How to turn bad into good
Have you seen all those ads for Le Vian’s “unique chocolate diamonds”?
The only problem is that brown diamonds are a) the most common and cheapest diamonds, plus b) they look like shiny poo! But those clever Le Vians decided instead of calling them ubiquitous and virtually useless brown chunks of compressed dinosaur doo-doo, they hyped them as magical chocolate diamonds—and everyone loves chocolate! And so, the Le Vian family has been making a whole butt load of money from shiny poo ever since!
Or maybe you have seen the ads for Snyders of Hanover’s “Flavored Pretzel Pieces.” The TV ad claims that they contain so much “intense flavor” that no one can eat a whole pretzel. Another genius marketing plan! They’re selling off the broken pieces from the pretzel line.
Kellogg’s did the same thing with “Corn Flake Crumbs.” I worked at the cereal company four summers while I was in college. One night, I worked the corn flakes line. (There is nothing better than hot, crisp corn flakes right from the oven.) But what do you do with all the broken flakes? You install a giant vacuum over the line with the suction carefully calculated to suck up crumbs and dust, but not the whole flakes. Voila! Corn Flake Crumbs!
What once were considered rejects, scraps, damaged goods fit only for the dumpster, are now proudly marketed as something truly wonderful. (You know where this is going, don’t you?)
What in your life is a brown diamond? A broken pretzel? A Corn flake crumb?
We all have areas in our lives that are not perfect, investment-quality Grade-A Fancy. But often our weaknesses turn into our strengths, our failures into our successes, and our worthlessness into our greatest value. The apostle Paul writes:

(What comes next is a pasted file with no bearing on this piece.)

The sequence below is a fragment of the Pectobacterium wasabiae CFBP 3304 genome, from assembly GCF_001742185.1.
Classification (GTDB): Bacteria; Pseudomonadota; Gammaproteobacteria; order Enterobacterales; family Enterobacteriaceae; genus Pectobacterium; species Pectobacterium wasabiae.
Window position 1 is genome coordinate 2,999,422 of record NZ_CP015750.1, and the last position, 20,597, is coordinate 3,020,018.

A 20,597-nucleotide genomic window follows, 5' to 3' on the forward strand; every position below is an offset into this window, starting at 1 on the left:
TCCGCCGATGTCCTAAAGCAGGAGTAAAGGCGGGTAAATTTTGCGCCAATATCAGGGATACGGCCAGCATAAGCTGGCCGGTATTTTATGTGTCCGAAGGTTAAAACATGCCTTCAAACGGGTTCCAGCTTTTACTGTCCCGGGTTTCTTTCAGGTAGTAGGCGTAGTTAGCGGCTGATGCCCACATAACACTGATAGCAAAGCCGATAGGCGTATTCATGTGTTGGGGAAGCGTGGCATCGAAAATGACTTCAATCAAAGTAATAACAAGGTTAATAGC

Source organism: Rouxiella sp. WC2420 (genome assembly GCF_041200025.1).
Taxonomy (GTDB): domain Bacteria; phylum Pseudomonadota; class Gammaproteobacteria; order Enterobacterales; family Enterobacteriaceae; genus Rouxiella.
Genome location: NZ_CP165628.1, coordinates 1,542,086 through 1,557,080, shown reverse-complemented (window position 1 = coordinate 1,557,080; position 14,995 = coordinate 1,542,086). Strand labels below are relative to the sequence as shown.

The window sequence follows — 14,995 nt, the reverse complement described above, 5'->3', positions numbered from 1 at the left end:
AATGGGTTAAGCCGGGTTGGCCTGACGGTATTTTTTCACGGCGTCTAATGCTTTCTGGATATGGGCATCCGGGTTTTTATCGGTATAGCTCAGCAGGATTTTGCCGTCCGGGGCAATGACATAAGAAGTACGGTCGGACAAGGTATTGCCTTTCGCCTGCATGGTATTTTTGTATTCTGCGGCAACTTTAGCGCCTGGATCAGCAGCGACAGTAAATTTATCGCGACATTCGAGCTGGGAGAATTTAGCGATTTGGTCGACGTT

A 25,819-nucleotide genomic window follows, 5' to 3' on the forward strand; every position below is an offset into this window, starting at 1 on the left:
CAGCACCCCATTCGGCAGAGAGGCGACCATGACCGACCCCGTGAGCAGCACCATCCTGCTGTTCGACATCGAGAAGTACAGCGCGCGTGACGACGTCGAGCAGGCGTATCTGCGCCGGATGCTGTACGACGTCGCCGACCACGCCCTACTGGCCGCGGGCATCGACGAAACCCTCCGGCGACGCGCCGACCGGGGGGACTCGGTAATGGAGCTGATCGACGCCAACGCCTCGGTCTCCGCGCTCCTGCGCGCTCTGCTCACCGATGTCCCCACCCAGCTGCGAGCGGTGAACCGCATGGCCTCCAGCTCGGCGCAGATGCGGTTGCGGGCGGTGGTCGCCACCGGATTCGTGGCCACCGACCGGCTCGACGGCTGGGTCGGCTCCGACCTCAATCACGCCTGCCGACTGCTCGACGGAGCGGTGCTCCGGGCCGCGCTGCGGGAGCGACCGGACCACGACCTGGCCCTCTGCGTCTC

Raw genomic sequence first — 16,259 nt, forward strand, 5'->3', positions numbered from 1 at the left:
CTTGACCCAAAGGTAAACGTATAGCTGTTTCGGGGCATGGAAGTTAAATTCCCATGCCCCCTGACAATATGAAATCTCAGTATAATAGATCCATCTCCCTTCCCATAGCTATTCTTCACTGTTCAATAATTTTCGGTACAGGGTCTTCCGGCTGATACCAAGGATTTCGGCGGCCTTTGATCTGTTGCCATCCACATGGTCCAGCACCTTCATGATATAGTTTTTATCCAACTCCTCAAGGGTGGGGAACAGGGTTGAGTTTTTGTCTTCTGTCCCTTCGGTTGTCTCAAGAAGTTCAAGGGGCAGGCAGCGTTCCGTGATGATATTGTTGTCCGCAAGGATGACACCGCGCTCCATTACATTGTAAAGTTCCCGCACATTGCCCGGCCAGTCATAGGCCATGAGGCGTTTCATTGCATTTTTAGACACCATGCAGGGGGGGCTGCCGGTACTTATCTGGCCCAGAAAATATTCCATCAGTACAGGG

That’s why I take pleasure in my weaknesses, and in the insults, hardships, persecutions, and troubles that I suffer for Christ. For when I am weak, then I am strong (2 Corinthians 12:10).
How can you turn what appears to be a dark, cold “shaft” into a diamond mine?
I’m on the Autistic Spectrum Disorder spectrum, but am considered “high functioning”. I have managed to turn “quirky” into creative. I’ve used my clinical depression as motivation to write with hope and humor. (Check out my encouraging video on The Gift of Depression. And my OCD seems to balance out my ADD, so I am extremely organized and, thus, extremely productive: over 20 books, 2,500 articles and hundreds of blog posts, along with hundreds of speaking engagements. (I don’t suffer from mental illness, I thoroughly enjoy it! And I think my readers do as well.)
So, how about you? How can you turn dinosaur doodoo into “chocolate” diamonds?
Copyright © 2015 James N. Watkins
• Are authors in their “write” mind?
• I’m a mess. You’re a mess
• You may be depressed if . . .
Thanks so much for the support and encouragement in my honesty about my own mental health issues. However, a good friend loving emailed me to say, basically, “Don’t call yourself—a creation of God—mentally ill.” I so appreciate that, but one of my “hope and humor” goals is to educate the church on mental health issues affecting God’s creations.